|Title||n-3 Fatty acids, hypertension and risk of cognitive decline among older adults in the Atherosclerosis Risk in Communities (ARIC) study.|
|Publication Type||Journal Article|
|Year of Publication||2008|
|Authors||Beydoun MA, Kaufman JS, Sloane PD, Heiss G, Ibrahim J|
|Journal||Public Health Nutr|
|Date Published||2008 Jan|
|Keywords||Aged, Atherosclerosis, Cognition Disorders, Cohort Studies, Fatty Acids, Omega-3, Female, Humans, Hypertension, Logistic Models, Male, Maryland, Middle Aged, Minnesota, Mississippi, Multivariate Analysis, North Carolina, Nutrition Assessment, Prospective Studies, Risk Factors, United States|
OBJECTIVE: Recent research indicates that n-3 fatty acids can inhibit cognitive decline, perhaps differentially by hypertensive status.
DESIGN: We tested these hypotheses in a prospective cohort study (the Atherosclerosis Risk in Communities). Dietary assessment using a food-frequency questionnaire and plasma fatty acid exposure by gas chromatography were completed in 1987-1989 (visit 1), while cognitive assessment with three screening tools--the Delayed Word Recall Test, the Digit Symbol Substitution Test of the Wechsler Adult Intelligence Scale-Revised and the Word Fluency Test (WFT)--was completed in 1990-1992 (visit 2) and 1996-1998 (visit 4). Regression calibration and simulation extrapolation were used to control for measurement error in dietary exposures.
SETTING: Four US communities--Forsyth County (North Carolina), Jackson (Mississippi), suburbs of Minneapolis (Minnesota) and Washington County (Maryland).
SUBJECTS: Men and women aged 50-65 years at visit 1 with complete dietary data (n = 7814); white men and women in same age group in the Minnesota field centre with complete plasma fatty acid data (n = 2251).
RESULTS: Findings indicated that an increase of one standard deviation in dietary long-chain n-3 fatty acids (% of energy intake) and balancing long-chain n-3/n-6 decreased the risk of 6-year cognitive decline in verbal fluency with an odds ratio (95% confidence interval) of 0.79 (0.66-0.95) and 0.81 (0.68-0.96), respectively, among hypertensives. An interaction with hypertensive status was found for dietary long-chain n-3 fatty acids (g day-1) and WFT decline (likelihood ratio test, P = 0.06). This exposure in plasma cholesteryl esters was also protective against WFT decline, particularly among hypertensives (OR = 0.51, P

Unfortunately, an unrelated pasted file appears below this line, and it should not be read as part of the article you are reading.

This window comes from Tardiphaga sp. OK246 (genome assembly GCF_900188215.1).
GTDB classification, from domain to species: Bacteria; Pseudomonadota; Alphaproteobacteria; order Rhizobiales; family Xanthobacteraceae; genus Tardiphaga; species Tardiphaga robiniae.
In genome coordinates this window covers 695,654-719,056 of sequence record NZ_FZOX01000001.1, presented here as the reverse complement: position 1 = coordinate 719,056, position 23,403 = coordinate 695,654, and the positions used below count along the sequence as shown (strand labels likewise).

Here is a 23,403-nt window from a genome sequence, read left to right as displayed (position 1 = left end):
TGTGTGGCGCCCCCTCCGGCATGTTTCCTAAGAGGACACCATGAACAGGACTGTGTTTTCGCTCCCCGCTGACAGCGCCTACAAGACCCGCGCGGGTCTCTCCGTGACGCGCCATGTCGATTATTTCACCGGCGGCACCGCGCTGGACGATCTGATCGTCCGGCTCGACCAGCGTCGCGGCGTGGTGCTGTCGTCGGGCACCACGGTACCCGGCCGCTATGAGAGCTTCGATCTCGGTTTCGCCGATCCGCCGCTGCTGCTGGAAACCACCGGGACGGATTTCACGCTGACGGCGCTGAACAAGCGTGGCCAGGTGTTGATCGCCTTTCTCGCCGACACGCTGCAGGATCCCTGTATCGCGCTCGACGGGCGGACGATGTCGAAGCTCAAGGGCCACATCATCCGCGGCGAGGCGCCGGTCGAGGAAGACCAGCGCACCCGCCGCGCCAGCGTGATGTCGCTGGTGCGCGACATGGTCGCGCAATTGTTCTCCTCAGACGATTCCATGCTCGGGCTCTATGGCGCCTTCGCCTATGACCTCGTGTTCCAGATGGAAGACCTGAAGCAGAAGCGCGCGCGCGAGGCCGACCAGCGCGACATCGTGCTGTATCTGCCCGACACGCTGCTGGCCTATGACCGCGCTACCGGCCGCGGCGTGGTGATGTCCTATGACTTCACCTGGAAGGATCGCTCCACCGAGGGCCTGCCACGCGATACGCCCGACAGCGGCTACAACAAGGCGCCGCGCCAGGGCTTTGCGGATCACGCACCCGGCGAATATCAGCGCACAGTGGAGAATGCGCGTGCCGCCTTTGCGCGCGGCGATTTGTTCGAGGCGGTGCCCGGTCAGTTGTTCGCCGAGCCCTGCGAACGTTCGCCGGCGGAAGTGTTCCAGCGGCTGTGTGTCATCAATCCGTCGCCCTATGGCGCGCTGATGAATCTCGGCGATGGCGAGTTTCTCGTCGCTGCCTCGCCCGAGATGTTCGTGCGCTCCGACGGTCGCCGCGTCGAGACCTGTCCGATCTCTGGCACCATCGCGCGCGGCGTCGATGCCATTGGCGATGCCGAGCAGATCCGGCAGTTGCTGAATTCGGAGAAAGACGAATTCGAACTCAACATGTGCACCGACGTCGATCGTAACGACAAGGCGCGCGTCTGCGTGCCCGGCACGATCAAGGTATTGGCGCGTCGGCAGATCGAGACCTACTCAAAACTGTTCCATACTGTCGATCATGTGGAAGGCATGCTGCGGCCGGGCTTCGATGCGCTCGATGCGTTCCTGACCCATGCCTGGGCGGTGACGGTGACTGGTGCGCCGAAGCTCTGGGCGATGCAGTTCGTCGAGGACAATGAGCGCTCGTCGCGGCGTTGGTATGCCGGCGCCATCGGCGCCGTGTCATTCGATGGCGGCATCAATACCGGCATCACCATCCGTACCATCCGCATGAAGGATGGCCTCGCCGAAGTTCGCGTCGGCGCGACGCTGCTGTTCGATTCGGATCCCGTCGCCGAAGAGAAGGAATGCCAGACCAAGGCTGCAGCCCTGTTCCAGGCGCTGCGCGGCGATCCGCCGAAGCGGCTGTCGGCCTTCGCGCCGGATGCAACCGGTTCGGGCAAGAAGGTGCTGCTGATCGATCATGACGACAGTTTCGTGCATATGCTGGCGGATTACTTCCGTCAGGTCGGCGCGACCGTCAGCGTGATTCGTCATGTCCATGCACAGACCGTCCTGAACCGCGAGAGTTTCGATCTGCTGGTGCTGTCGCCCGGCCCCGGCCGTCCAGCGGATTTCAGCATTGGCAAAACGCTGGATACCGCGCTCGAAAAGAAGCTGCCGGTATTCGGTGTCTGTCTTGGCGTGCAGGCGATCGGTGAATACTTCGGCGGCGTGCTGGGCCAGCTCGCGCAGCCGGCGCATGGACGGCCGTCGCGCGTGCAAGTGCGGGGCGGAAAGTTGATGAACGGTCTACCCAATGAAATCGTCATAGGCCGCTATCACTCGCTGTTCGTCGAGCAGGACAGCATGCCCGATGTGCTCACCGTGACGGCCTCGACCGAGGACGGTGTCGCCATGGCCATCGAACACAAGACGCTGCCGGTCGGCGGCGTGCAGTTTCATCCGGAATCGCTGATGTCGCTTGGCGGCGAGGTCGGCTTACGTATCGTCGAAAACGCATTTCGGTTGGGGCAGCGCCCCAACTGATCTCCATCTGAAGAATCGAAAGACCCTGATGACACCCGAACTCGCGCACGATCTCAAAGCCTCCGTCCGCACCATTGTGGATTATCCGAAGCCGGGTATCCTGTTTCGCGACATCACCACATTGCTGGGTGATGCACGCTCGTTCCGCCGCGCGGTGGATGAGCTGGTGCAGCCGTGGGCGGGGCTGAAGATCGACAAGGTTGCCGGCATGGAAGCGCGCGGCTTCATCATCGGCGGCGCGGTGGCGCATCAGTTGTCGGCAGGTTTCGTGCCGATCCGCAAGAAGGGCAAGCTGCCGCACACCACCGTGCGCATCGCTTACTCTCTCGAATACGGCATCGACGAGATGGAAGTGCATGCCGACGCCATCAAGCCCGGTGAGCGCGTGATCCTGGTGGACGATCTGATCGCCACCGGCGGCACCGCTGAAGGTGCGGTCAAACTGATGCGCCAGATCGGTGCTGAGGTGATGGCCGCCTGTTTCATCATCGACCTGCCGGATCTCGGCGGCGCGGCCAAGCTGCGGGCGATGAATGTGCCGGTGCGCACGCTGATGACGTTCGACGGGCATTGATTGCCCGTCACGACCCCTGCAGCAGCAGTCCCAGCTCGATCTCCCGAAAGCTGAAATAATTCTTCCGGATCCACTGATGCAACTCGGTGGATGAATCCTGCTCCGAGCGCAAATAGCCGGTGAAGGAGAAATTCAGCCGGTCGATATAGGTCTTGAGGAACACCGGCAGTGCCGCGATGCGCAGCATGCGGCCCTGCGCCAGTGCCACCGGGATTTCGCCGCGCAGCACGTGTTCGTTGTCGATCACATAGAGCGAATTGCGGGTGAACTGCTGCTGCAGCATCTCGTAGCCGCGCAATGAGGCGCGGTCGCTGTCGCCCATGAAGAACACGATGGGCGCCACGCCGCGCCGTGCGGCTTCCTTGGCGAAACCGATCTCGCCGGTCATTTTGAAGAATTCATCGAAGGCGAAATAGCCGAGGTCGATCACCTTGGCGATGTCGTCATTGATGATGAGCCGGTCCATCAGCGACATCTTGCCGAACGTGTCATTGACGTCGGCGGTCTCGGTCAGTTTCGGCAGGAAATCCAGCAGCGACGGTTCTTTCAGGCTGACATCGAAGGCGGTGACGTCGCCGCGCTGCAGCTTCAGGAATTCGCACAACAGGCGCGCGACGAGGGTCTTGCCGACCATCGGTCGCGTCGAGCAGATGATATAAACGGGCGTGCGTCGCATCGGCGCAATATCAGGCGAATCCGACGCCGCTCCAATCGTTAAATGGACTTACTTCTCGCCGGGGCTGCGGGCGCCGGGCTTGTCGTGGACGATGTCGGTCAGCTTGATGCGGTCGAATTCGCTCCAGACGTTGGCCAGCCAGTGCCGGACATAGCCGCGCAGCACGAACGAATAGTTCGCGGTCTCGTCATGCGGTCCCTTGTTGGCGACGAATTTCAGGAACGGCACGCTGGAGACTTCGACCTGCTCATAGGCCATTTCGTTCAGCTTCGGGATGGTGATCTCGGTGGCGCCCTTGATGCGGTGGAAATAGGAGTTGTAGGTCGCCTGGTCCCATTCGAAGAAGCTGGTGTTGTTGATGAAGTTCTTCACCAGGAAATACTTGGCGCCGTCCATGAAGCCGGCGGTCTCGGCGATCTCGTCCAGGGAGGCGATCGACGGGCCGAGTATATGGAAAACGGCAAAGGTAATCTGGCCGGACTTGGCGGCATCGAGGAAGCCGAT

CONCLUSION: One implication from our study is that diets rich in fatty acids of marine origin should be considered for middle-aged hypertensive subjects. To this end, randomised clinical trials are needed.
|Alternate Journal||Public Health Nutr|
|PubMed Central ID||PMC4863651|
|Grant List||N01HC55015 / HL / NHLBI NIH HHS / United States |
N01 HC 55019 / HC / NHLBI NIH HHS / United States
Z99 AG999999 / / Intramural NIH HHS / United States
N01HC55018 / HL / NHLBI NIH HHS / United States
N01HC55022 / HL / NHLBI NIH HHS / United States
N01 HC 55022 / HC / NHLBI NIH HHS / United States
N01 HC 55021 / HC / NHLBI NIH HHS / United States
N01 HC 55016 / HC / NHLBI NIH HHS / United States
N01HC55019 / HL / NHLBI NIH HHS / United States
N01HC55021 / HL / NHLBI NIH HHS / United States
N01 HC 55018 / HC / NHLBI NIH HHS / United States
N01HC55016 / HL / NHLBI NIH HHS / United States
N01HC55020 / HL / NHLBI NIH HHS / United States
N01 HC 55015 / HC / NHLBI NIH HHS / United States
N01 HC 55020 / HC / NHLBI NIH HHS / United States